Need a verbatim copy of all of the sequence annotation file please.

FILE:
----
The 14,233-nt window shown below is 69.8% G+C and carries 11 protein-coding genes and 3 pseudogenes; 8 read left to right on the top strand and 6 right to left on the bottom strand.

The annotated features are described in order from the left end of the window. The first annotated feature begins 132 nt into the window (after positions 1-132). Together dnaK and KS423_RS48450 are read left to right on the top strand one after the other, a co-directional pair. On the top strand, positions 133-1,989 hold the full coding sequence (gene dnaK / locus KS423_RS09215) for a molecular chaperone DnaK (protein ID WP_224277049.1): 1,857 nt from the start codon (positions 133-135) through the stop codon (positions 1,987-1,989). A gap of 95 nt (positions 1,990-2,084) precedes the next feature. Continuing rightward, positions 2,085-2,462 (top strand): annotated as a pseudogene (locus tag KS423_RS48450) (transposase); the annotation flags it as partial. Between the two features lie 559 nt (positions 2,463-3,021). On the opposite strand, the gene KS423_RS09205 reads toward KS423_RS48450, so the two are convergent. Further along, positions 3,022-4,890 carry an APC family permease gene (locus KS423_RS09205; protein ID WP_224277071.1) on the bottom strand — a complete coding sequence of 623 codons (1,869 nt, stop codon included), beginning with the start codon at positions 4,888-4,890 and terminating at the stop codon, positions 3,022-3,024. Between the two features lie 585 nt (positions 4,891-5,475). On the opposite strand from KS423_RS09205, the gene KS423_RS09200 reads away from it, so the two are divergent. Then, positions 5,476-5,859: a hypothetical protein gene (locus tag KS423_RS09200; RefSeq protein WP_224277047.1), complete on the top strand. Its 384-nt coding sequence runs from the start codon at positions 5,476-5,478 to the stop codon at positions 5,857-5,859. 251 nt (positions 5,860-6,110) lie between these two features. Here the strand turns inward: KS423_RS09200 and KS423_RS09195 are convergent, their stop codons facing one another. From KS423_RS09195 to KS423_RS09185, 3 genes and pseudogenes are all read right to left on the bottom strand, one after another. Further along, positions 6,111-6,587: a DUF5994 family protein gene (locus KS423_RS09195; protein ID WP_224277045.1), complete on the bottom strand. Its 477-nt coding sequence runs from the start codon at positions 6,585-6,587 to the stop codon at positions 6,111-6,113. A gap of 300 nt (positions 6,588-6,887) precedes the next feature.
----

The 14,233-nt window shown below is 69.8% G+C and carries 11 protein-coding genes and 3 pseudogenes; 8 read left to right on the top strand and 6 right to left on the bottom strand.

The annotated features are described in order from the left end of the window. The first annotated feature begins 132 nt into the window (after positions 1-132). Together dnaK and KS423_RS48450 are read left to right on the top strand one after the other, a co-directional pair. On the top strand, positions 133-1,989 hold the full coding sequence (gene dnaK / locus KS423_RS09215) for a molecular chaperone DnaK (protein ID WP_224277049.1): 1,857 nt from the start codon (positions 133-135) through the stop codon (positions 1,987-1,989). A gap of 95 nt (positions 1,990-2,084) precedes the next feature. Continuing rightward, positions 2,085-2,462 (top strand): annotated as a pseudogene (locus tag KS423_RS48450) (transposase); the annotation flags it as partial. Between the two features lie 559 nt (positions 2,463-3,021). On the opposite strand, the gene KS423_RS09205 reads toward KS423_RS48450, so the two are convergent. Further along, positions 3,022-4,890 carry an APC family permease gene (locus KS423_RS09205; protein ID WP_224277071.1) on the bottom strand — a complete coding sequence of 623 codons (1,869 nt, stop codon included), beginning with the start codon at positions 4,888-4,890 and terminating at the stop codon, positions 3,022-3,024. Between the two features lie 585 nt (positions 4,891-5,475). On the opposite strand from KS423_RS09205, the gene KS423_RS09200 reads away from it, so the two are divergent. Then, positions 5,476-5,859: a hypothetical protein gene (locus tag KS423_RS09200; RefSeq protein WP_224277047.1), complete on the top strand. Its 384-nt coding sequence runs from the start codon at positions 5,476-5,478 to the stop codon at positions 5,857-5,859. 251 nt (positions 5,860-6,110) lie between these two features. Here the strand turns inward: KS423_RS09200 and KS423_RS09195 are convergent, their stop codons facing one another. From KS423_RS09195 to KS423_RS09185, 3 genes and pseudogenes are all read right to left on the bottom strand, one after another. Further along, positions 6,111-6,587: a DUF5994 family protein gene (locus KS423_RS09195; protein ID WP_224277045.1), complete on the bottom strand. Its 477-nt coding sequence runs from the start codon at positions 6,585-6,587 to the stop codon at positions 6,111-6,113. A gap of 300 nt (positions 6,588-6,887) precedes the next feature.